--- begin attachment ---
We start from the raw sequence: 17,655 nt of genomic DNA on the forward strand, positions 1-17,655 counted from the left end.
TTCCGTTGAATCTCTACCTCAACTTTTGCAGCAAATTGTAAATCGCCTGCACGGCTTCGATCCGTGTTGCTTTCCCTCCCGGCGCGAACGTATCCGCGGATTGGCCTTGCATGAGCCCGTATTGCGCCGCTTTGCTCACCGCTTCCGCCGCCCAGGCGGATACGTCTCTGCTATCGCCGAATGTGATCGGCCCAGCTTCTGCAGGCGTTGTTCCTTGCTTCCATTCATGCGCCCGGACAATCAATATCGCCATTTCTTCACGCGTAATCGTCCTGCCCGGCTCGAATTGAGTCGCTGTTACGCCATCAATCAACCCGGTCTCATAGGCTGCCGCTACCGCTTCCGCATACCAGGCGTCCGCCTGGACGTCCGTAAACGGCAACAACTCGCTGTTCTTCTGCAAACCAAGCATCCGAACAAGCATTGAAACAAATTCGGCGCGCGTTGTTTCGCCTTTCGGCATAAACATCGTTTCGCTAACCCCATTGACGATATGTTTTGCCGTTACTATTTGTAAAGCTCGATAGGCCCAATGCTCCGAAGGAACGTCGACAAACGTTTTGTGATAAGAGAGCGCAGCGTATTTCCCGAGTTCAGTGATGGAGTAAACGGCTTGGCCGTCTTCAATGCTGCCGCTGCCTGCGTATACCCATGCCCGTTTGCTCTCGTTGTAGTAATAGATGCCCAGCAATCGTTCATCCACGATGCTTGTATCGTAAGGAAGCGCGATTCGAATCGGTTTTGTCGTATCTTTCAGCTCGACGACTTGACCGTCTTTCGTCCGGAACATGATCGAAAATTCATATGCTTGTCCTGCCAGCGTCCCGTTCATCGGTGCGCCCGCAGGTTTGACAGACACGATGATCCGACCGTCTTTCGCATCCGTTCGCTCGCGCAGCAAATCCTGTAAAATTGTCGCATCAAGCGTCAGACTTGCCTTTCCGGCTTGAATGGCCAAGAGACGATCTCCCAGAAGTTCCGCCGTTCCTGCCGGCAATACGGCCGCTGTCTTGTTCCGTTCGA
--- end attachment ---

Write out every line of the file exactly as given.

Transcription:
We start from the raw sequence: 17,655 nt of genomic DNA on the forward strand, positions 1-17,655 counted from the left end.
TTCCGTTGAATCTCTACCTCAACTTTTGCAGCAAATTGTAAATCGCCTGCACGGCTTCGATCCGTGTTGCTTTCCCTCCCGGCGCGAACGTATCCGCGGATTGGCCTTGCATGAGCCCGTATTGCGCCGCTTTGCTCACCGCTTCCGCCGCCCAGGCGGATACGTCTCTGCTATCGCCGAATGTGATCGGCCCAGCTTCTGCAGGCGTTGTTCCTTGCTTCCATTCATGCGCCCGGACAATCAATATCGCCATTTCTTCACGCGTAATCGTCCTGCCCGGCTCGAATTGAGTCGCTGTTACGCCATCAATCAACCCGGTCTCATAGGCTGCCGCTACCGCTTCCGCATACCAGGCGTCCGCCTGGACGTCCGTAAACGGCAACAACTCGCTGTTCTTCTGCAAACCAAGCATCCGAACAAGCATTGAAACAAATTCGGCGCGCGTTGTTTCGCCTTTCGGCATAAACATCGTTTCGCTAACCCCATTGACGATATGTTTTGCCGTTACTATTTGTAAAGCTCGATAGGCCCAATGCTCCGAAGGAACGTCGACAAACGTTTTGTGATAAGAGAGCGCAGCGTATTTCCCGAGTTCAGTGATGGAGTAAACGGCTTGGCCGTCTTCAATGCTGCCGCTGCCTGCGTATACCCATGCCCGTTTGCTCTCGTTGTAGTAATAGATGCCCAGCAATCGTTCATCCACGATGCTTGTATCGTAAGGAAGCGCGATTCGAATCGGTTTTGTCGTATCTTTCAGCTCGACGACTTGACCGTCTTTCGTCCGGAACATGATCGAAAATTCATATGCTTGTCCTGCCAGCGTCCCGTTCATCGGTGCGCCCGCAGGTTTGACAGACACGATGATCCGACCGTCTTTCGCATCCGTTCGCTCGCGCAGCAAATCCTGTAAAATTGTCGCATCAAGCGTCAGACTTGCCTTTCCGGCTTGAATGGCCAAGAGACGATCTCCCAGAAGTTCCGCCGTTCCTGCCGGCAATACGGCCGCTGTCTTGTTCCGTTCGA